Fever-like temperature induces maturation of dendritic cells through induction of hsp90

Int Immunol. 2003 Sep;15(9):1053-61. doi: 10.1093/intimm/dxg104.


Fever is a phylogenetically conserved biological phenomenon and a common consequence of infection. Here, we examine in vitro and in vivo the effect of febrile temperature on dendritic cells (DC), a key antigen-presenting cell in the immune system. Elevated temperatures are observed to cause immature DC to mature, specifically through elevation of intracellular levels of hsp90. Surprisingly, even brief exposure to elevated temperatures has a powerful effect on the immunostimulatory capacity of DC. These results bear on the mechanisms of the salutary effects of fever as well as of behavioral elevations of temperature such as saunas and warm blankets.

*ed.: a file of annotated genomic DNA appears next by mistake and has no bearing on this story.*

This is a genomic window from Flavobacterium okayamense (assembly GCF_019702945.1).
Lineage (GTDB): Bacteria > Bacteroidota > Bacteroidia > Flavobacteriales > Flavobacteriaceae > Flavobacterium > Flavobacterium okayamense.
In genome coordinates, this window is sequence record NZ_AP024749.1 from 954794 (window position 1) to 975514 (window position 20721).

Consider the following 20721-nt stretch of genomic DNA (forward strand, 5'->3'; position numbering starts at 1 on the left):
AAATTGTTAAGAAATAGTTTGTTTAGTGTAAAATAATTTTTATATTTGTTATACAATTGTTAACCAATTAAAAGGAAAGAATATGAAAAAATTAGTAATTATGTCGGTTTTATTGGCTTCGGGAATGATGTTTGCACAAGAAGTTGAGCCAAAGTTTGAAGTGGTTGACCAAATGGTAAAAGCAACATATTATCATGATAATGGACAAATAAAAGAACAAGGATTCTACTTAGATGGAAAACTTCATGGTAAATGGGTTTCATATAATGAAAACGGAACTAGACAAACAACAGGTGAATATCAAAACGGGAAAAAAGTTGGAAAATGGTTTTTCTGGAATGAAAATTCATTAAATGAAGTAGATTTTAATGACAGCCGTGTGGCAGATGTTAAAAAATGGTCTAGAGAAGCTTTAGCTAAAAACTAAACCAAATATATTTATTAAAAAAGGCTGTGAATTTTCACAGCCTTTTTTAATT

Publication types

  • Research Support, Non-U.S. Gov't
  • Research Support, U.S. Gov't, P.H.S.

MeSH terms

  • Animals
  • Antigen Presentation
  • Benzoquinones
  • Body Temperature / physiology*
  • Cell Nucleus / metabolism
  • Cells, Cultured
  • Dendritic Cells / cytology*
  • Dendritic Cells / immunology
  • Dendritic Cells / physiology
  • Fever / physiopathology*
  • Granulocyte-Macrophage Colony-Stimulating Factor / pharmacology
  • HSP90 Heat-Shock Proteins / biosynthesis*
  • Lactams, Macrocyclic
  • Lymphocyte Activation
  • Mice
  • Mice, Inbred C57BL
  • NF-kappa B / metabolism
  • Nickel / pharmacology
  • Quinones / pharmacology
  • T-Lymphocytes / immunology


  • Benzoquinones
  • HSP90 Heat-Shock Proteins
  • Lactams, Macrocyclic
  • NF-kappa B
  • Quinones
  • nickel chloride
  • Nickel
  • Granulocyte-Macrophage Colony-Stimulating Factor
  • geldanamycin